Of more interest to Jake was the fact that on release every Reed Bunting flew directly to the small phragmites bed, in contrast to the tits which headed for the wood and the Blackbirds for the laurel hedge. Our haul of two Song Thrushes was equal to our whole 2009 total, but having ringed eleven Jays since the middle of October it was a surprise not to add to the total. 77 birds processed on Saturday was only 7 short of our daily best tally for the site.
News of our exploits brought Nev, Justin, and Clive along on Sunday, and although we failed to repeat the performance 25 new and 37 retraps added one or two 'old friends' to our year's total.

Friday, 8 January 2010

Ice Station Woodford

With a night time temperature just two degrees above that at the South Pole and early morning showing minus 16 inside the greenhouses all the apples in the orchard were frozen solid and the thrushes were busy looking for freshly chopped bits in the nearby gardens. Meanwhile we had given away half of our non-frozen supply to the Shelter Belt Boys, who began to rub our noses in it. Firstly Michael had 8 Reed Buntings in a small cleared patch in his back lawn and beat our 2009 total in a morning, then followed this up with a session with Hugh in sunny Great Warford with a 96 bird total including 21 Greenfinches, 21 Blackbirds, 10 Fieldfare, and 7 Mistle Thrushes of which 4 including a retrap were in one of the two nets deployed.
The Nursery Boys looked on in envy.

YT, DH, JG, MM and HP

Sunday, 3 January 2010

Fieldfares at the Nursery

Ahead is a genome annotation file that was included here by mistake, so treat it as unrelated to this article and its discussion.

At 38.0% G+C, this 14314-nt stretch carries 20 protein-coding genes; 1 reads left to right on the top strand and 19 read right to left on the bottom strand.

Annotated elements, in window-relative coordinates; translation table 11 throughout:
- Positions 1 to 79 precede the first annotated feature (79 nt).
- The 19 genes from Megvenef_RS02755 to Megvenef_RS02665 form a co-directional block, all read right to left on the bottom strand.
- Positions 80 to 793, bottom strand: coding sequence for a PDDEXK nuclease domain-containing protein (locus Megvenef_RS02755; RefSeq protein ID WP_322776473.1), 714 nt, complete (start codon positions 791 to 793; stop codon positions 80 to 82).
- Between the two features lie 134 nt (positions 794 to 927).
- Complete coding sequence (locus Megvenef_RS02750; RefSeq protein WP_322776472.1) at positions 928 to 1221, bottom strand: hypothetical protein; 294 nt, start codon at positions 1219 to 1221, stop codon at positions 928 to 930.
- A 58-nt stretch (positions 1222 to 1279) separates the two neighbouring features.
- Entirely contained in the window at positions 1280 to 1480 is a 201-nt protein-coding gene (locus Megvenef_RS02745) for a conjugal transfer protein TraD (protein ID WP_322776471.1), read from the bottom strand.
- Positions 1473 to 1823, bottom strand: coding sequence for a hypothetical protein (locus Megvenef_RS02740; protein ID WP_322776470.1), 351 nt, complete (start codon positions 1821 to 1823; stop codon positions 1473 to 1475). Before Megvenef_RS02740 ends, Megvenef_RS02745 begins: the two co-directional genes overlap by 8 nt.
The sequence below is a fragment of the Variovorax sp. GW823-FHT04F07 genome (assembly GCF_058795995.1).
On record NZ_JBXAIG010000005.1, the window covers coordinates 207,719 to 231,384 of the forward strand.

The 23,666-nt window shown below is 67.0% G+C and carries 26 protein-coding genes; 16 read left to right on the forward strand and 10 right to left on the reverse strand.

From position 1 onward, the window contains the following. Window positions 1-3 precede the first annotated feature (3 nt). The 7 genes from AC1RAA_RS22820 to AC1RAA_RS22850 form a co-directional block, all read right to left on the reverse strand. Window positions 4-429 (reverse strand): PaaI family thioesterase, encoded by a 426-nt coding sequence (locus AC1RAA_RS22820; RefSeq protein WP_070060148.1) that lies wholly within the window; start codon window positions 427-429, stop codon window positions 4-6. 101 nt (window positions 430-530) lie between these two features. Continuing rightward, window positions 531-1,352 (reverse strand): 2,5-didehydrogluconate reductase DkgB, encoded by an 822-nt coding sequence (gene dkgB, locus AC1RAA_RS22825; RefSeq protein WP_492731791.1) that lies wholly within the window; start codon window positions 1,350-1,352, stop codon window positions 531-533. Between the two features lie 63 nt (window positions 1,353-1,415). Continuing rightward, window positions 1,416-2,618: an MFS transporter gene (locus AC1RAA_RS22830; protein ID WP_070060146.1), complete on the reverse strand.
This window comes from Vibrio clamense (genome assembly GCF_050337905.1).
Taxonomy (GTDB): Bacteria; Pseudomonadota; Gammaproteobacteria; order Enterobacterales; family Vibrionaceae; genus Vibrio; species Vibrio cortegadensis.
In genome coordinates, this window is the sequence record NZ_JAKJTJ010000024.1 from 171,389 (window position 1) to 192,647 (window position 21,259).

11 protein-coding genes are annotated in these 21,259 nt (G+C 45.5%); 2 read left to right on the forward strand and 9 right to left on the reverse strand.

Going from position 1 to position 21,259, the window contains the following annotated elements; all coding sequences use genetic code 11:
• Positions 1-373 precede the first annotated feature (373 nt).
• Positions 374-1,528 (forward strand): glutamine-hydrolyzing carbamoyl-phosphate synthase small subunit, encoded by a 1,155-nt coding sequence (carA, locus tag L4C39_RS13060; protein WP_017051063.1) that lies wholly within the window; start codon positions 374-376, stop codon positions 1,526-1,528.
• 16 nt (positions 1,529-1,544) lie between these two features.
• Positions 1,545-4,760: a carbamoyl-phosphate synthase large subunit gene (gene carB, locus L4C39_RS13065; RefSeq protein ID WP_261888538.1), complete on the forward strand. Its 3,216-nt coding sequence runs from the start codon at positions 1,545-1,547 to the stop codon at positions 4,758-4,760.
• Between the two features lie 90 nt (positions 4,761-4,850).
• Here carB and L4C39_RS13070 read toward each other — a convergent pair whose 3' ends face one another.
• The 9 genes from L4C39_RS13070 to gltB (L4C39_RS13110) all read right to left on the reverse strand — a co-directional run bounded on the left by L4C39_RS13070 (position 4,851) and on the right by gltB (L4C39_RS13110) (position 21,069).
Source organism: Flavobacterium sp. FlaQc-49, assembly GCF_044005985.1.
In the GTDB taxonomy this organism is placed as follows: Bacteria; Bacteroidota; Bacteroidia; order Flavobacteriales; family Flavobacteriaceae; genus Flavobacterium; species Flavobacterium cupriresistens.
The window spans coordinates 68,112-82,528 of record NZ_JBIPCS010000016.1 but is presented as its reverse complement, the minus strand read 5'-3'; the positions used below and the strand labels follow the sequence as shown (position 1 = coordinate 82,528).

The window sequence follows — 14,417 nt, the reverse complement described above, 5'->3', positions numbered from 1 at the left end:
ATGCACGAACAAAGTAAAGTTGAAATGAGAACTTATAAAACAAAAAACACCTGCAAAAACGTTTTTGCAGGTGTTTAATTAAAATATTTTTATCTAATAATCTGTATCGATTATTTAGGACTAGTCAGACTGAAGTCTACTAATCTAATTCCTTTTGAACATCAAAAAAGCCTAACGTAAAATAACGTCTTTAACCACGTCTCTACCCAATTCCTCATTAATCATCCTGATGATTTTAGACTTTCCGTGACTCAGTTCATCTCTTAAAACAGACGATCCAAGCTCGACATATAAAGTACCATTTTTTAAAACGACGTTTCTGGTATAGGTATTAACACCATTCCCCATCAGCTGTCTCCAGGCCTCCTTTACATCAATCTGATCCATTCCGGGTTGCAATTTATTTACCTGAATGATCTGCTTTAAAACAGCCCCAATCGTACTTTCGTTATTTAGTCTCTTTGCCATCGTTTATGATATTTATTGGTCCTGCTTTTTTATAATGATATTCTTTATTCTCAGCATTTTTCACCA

NE Cheshire is not the most inspiring place for bird ringing in the summer as our total of 12 warblers out of 1118 new birds in 2009 shows. In winter however things are a bit better with a couple of decent roosts round the Nursery holding 1000+ finches and 100 or so thrushes. A couple of snowfalls and minus 6 Celsius temperatures saw us leaving the Lesser Redpolls to get on with the nijer seed as we tried for the thrushes. The cleanest surface for the whoosh net was on the bungalow front lawn, but only the Blackbirds were regularly on the feed line. A constant stream of shouting dogwalkers and their barking friends and the clatter of car doors from the next door neighbours had the Redwings and Fieldfares leaping into the treetops before they could settle onto our chopped apples, and we had two near misses only to show for a few mornings' effort. Next door down the track towards the airfield Richard has a large bungalow with an old orchard behind and Richard kindly let us have a go there. The ground was covered with hundreds of windfalls but with most of them covered with snow the Fieldfares were squabbling over the spoils in front of the net. In spite of a few small technical problems, over a couple of days, we ringed 13 new Fieldfares and retrapped one. The retrap had lost 3 grams in weight overnight showing how hard life can be at this time of year; they can now have a few days to put their weight back on before we try again.
Together with the total from the Great Warford Shelter Best boys we have 10% of our group's 43 year Fieldfare total, and Jake and Clive finally had an opportunity to sex and age them.